Norwegian band VEDERKAST is a fairly recent addition to the music scene in Norway, officially formed towards the end of 2014 in the town Tromsö in Northern Norway. “Northern Gothic” is their debut album, and was self released in the fall of 2015.
Vederkast describes themselves as a hard rock / progressive rock band, and while there’s no denying the former here, I do suspect that the more avid progressive rock fans won’t quite agree about the latter part of that description. They do incorporate and include some details and approaches from the progressive rock universe true enough, but by and large this is much more of a hard rock and metal band than what most would describe as a progressive rock one.
Stoner rock, stoner metal and grunge are the three main keywords for me when attempting to describe the music at hand here, as the archetypal booming bass and circulating dark toned riff construction from this part of the hard rock universe comes across as a stylistic foundation throughout. In terms of associations they can be compared to a reigned in version of Soundgarden at their darkest, and for the not quite as oppressive runs a name like Queens of the Stone Age wouldn’t be totally out of place I guess. More often than not I’d say that the band hovers somewhere in between those to approaches whenever they are on a stoner rock oriented excursion, complete with powerful, penetrating and sharp lead vocals as a fitting contrast for the darker toned guitar that does have something of a vintage edge to it at times.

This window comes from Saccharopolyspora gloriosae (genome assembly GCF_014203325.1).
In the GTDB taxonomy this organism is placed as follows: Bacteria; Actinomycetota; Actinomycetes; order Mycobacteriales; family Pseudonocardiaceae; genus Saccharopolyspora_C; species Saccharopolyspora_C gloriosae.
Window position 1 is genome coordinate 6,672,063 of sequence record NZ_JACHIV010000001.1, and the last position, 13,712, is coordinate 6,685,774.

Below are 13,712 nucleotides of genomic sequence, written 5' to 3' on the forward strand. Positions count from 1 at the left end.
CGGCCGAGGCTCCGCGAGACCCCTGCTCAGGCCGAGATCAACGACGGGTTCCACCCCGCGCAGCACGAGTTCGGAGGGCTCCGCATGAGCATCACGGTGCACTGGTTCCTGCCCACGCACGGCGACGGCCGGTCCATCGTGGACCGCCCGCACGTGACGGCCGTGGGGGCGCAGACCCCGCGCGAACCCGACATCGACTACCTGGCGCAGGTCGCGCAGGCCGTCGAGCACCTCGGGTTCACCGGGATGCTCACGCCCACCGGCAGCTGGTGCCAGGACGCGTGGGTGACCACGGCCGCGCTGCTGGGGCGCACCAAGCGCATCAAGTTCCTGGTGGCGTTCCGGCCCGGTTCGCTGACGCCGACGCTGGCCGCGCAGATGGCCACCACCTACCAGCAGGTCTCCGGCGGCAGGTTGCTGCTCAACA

Bouncy, tight guitar riffs of the kind that made Tool a career is fairly often blended into the mix, expanding the scope of the material explored, and occasionally quirkier interludes that might indicate a certain affection for bands such as The Mars Volta will appear as well, albeit this latter aspect is one not touched upon all that often, and not in a manner as quirky as the cited possible inspiration either when it comes to that. Somewhat more frequent are sequences of a slightly more delicate nature, with an approach that sounds like something Porcupine Tree might have produced if they ever decided to create music with instruments geared towards more of a stoner rock sound. Complete with some rather effective psychedelic details.
The end result is a dark but compelling album of mid-paced compositions that venture out from a stoner rock foundation into landscapes rather more sophisticated, at times touching base with progressive rock in a minor way. Most often due to compositional structure, occasionally also in some of the arrangements explored. First and foremost a stoner rock or stoner metal oriented production though, and an album that should interest those with a taste for bands exploring that style in a somewhat more sophisticated manner than what many other bands of this kind do.
My rating: 80/100